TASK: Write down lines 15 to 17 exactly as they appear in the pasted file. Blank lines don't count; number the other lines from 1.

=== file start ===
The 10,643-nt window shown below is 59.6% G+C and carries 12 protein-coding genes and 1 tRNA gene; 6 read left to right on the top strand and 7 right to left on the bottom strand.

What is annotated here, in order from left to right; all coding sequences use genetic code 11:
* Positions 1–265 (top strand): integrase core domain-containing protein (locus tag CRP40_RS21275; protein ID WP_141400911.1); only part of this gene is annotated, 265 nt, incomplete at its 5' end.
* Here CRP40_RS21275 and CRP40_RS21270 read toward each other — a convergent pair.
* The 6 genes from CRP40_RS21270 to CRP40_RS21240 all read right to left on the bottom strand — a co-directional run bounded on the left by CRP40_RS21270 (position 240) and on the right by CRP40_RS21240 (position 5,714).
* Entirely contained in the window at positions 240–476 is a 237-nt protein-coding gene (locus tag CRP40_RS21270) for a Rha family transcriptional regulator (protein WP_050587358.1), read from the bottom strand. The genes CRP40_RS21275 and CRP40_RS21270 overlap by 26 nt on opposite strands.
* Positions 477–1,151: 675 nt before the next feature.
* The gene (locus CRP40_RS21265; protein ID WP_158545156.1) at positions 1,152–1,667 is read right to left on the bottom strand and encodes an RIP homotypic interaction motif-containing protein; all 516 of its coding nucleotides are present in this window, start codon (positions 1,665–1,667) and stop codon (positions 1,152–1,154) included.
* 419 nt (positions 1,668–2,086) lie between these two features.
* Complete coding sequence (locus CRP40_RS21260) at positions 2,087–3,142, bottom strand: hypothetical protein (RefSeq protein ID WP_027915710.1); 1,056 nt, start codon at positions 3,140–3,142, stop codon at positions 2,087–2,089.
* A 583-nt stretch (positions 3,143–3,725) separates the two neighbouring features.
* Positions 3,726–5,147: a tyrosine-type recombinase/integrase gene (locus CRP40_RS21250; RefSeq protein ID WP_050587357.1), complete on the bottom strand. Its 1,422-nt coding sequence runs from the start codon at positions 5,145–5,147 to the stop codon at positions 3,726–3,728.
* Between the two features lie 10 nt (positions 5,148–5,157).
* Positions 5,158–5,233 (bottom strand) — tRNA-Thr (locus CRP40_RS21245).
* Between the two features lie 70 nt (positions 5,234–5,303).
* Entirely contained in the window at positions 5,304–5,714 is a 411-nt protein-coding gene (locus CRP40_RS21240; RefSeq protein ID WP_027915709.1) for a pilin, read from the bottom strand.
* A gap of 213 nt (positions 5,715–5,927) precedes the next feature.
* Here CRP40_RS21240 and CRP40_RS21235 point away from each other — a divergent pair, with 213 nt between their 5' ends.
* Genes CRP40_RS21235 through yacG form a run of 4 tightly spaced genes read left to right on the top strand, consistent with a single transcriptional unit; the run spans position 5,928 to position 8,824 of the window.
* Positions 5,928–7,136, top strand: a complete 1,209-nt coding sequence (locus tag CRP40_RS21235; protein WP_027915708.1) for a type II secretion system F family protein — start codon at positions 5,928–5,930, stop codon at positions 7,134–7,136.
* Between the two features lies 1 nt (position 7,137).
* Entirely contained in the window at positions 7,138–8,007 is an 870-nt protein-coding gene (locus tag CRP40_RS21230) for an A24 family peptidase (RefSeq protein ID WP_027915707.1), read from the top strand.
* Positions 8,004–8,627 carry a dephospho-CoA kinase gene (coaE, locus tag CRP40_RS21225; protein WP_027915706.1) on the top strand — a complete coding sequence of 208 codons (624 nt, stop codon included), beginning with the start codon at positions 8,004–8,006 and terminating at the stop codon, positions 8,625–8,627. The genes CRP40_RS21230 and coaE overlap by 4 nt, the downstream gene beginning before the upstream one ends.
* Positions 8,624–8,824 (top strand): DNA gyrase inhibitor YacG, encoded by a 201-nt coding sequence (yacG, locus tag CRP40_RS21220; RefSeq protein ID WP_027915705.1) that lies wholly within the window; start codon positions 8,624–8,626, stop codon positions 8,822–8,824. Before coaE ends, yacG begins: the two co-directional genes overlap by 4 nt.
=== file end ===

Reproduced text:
* Between the two features lie 70 nt (positions 5,234–5,303).
* Entirely contained in the window at positions 5,304–5,714 is a 411-nt protein-coding gene (locus CRP40_RS21240; RefSeq protein ID WP_027915709.1) for a pilin, read from the bottom strand.
* A gap of 213 nt (positions 5,715–5,927) precedes the next feature.